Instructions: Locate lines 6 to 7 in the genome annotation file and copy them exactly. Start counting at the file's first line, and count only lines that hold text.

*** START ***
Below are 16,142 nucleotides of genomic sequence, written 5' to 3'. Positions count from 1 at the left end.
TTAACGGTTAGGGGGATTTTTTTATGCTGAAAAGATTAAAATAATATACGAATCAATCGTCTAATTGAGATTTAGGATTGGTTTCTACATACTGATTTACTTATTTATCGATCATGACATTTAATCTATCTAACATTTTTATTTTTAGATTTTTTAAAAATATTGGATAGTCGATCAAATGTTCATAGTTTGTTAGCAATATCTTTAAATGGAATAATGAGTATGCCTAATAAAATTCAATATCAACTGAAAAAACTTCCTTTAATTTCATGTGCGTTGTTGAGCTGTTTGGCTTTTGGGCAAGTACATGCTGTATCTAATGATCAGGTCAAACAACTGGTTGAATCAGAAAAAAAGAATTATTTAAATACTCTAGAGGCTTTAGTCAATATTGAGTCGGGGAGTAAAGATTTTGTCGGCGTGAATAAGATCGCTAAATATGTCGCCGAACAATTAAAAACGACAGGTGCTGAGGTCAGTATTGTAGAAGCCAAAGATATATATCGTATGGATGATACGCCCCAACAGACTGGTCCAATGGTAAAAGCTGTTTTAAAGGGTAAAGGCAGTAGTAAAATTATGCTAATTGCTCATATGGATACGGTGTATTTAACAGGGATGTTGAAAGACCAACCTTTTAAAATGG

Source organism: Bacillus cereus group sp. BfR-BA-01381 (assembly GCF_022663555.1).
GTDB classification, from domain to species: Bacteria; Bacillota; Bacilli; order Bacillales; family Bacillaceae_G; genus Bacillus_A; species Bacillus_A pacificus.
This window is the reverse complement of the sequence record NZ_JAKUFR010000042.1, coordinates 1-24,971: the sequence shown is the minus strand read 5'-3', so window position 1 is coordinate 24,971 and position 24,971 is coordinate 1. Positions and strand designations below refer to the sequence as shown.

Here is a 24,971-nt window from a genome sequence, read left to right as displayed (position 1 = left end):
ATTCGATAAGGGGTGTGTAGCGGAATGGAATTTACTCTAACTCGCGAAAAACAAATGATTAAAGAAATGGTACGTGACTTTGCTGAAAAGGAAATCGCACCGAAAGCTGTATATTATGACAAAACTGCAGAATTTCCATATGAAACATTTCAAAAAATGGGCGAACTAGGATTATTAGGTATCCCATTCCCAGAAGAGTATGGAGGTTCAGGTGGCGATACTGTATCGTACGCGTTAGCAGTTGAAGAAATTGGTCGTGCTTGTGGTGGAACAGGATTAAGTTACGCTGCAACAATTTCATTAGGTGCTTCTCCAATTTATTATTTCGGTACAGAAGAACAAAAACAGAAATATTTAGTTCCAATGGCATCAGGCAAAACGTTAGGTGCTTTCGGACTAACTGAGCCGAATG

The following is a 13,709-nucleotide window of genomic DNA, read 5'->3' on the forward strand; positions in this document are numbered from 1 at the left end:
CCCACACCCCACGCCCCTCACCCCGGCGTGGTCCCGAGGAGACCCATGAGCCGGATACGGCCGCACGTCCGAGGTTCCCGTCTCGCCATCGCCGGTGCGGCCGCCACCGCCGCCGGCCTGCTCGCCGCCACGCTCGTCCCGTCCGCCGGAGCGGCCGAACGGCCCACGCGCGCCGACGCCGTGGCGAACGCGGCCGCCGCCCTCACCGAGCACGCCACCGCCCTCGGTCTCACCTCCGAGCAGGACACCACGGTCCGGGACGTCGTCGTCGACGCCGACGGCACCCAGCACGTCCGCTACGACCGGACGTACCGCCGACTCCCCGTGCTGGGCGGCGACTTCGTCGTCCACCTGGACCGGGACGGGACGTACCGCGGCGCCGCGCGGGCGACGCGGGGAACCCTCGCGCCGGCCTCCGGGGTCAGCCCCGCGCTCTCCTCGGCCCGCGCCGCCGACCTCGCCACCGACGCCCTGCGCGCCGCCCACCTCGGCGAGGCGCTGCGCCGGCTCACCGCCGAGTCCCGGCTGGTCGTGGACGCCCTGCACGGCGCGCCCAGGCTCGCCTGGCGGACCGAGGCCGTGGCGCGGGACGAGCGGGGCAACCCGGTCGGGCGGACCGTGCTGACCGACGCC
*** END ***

Here is a 24,971-nt window from a genome sequence, read left to right as displayed (position 1 = left end):
ATTCGATAAGGGGTGTGTAGCGGAATGGAATTTACTCTAACTCGCGAAAAACAAATGATTAAAGAAATGGTACGTGACTTTGCTGAAAAGGAAATCGCACCGAAAGCTGTATATTATGACAAAACTGCAGAATTTCCATATGAAACATTTCAAAAAATGGGCGAACTAGGATTATTAGGTATCCCATTCCCAGAAGAGTATGGAGGTTCAGGTGGCGATACTGTATCGTACGCGTTAGCAGTTGAAGAAATTGGTCGTGCTTGTGGTGGAACAGGATTAAGTTACGCTGCAACAATTTCATTAGGTGCTTCTCCAATTTATTATTTCGGTACAGAAGAACAAAAACAGAAATATTTAGTTCCAATGGCATCAGGCAAAACGTTAGGTGCTTTCGGACTAACTGAGCCGAATG